As for private chapels, they tend to be built if a particular family favours a certain deity. For example, a family/clan with a strong warrior/military tradition may have chapels devoted to Morrigan.
What social class do keepers tend to be? Do elites look down on them or up to them/what level of respect-for-office do they get?Keepers generally come from a middle or working class background, those from the upper class aren't unheard even if they tend to be the second or third born child of the family.

The Keepers' standing is probably similar to that of a parish vicar, at least respected for tending to the people's spiritual needs. Though families aligned with a particular deity are more respectful of Keepers who are aligned with the same deity.
Course, if a social elite is disrespectful to the Keepers they could find the people being rallied against them.
There are also Keepers who served or do serve in a semi-military capacity as either medics or battle chaplains, these probably receive the greatest respect....then again it's hard to disrespect a crazy priest running around with a battleaxe.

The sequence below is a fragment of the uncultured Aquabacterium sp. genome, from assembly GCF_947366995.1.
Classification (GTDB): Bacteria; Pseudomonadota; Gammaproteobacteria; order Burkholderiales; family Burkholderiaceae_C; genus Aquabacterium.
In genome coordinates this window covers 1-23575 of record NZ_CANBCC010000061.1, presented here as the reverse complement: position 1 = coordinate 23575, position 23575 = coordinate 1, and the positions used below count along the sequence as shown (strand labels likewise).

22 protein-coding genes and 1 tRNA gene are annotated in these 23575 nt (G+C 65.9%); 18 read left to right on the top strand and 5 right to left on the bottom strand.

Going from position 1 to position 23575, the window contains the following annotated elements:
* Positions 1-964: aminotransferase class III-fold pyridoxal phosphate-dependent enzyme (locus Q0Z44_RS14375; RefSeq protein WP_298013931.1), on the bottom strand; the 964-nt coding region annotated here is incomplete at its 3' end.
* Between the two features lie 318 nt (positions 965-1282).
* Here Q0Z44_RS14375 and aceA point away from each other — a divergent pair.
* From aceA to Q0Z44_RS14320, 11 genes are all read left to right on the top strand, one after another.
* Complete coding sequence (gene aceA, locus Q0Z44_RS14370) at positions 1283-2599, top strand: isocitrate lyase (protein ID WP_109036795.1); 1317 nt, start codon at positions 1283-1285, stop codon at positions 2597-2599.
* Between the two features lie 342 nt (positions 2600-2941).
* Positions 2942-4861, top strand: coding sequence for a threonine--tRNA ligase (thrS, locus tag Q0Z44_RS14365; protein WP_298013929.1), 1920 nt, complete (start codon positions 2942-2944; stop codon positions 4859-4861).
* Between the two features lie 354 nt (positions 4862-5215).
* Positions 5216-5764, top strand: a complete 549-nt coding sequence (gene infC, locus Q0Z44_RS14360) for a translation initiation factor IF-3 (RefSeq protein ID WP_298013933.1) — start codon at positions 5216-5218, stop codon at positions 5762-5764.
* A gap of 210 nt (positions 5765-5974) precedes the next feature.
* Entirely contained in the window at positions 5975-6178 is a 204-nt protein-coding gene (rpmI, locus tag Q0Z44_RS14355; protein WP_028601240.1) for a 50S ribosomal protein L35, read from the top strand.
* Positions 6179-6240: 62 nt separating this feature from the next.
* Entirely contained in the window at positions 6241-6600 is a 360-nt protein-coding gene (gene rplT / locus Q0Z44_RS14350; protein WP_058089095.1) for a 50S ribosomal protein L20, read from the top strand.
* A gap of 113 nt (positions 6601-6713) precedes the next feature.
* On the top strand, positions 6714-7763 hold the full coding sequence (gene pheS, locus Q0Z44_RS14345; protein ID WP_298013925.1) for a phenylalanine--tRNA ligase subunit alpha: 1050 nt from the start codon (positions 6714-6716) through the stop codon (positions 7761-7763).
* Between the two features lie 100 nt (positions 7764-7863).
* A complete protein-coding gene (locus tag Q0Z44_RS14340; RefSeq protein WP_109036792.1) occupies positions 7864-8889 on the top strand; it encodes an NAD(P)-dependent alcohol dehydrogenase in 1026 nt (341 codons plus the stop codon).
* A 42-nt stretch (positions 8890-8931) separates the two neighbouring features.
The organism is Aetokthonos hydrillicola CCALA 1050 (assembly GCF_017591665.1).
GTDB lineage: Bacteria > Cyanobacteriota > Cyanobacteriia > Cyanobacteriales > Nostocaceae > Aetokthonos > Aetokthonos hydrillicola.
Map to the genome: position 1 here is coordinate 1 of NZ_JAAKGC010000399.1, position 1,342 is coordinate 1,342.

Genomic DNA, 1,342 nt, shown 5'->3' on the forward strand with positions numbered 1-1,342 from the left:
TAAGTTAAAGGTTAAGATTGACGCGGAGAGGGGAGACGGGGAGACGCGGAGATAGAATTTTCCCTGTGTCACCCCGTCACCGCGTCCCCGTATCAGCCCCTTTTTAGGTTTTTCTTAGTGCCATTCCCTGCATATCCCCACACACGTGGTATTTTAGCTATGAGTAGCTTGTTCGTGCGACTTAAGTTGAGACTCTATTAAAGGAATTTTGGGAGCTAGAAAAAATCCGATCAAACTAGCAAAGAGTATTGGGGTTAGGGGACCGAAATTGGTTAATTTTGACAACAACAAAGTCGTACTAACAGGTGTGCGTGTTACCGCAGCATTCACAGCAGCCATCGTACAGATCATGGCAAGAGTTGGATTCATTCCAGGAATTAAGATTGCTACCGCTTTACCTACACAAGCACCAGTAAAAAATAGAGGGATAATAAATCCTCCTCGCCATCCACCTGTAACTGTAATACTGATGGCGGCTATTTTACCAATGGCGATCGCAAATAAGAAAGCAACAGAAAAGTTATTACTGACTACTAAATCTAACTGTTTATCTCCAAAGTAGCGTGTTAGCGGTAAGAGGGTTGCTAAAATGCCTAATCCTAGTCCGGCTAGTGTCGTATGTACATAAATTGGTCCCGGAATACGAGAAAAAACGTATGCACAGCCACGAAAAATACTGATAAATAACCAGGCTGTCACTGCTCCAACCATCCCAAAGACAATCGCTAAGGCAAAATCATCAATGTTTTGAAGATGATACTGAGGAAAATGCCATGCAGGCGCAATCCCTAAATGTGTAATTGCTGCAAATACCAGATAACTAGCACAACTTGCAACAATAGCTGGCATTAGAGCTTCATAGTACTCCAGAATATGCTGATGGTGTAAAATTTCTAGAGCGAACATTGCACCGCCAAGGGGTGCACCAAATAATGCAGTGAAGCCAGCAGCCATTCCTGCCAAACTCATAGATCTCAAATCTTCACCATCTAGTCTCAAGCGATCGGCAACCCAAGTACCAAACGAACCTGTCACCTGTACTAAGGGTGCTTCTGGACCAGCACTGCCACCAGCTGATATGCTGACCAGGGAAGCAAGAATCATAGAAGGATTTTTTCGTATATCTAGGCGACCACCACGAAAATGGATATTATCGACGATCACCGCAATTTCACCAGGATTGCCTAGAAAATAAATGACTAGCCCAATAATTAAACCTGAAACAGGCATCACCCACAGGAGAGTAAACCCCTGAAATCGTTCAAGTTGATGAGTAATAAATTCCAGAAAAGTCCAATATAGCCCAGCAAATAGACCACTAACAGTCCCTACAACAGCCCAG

What kinds of ritual are performed where? Like where and how would you perform a marriage or a funeral? Are there civic occasion rituals, feasts, or offerings, and who gets to perform them?Marriages aren't that much different from our own, obviously incorporate more Celtic style traditions like hand-fasting and the like. Traditionally held in a chapel or grove, but nothing says these have to be the only places.

Funerals are different, being week long affairs. Keepers (typically low ranking ones) would wash the deceased and then stay with them, burning candles night and day. A more senior Keeper will lead a wake a few days before the body is interned or cremated. At sunset on the final day is the actual burial or internment takes place. Though there are extreme circumstances where the funeral may take place in a shorter period.

Festivals are basic the Celtic festivals, along with days throughout the year devoted to a certain deity. The important the ceremony or service, the more senior ranking Keeper leads but those of a lower rank may occasionally be given the 'honour' to head a particular ceremony.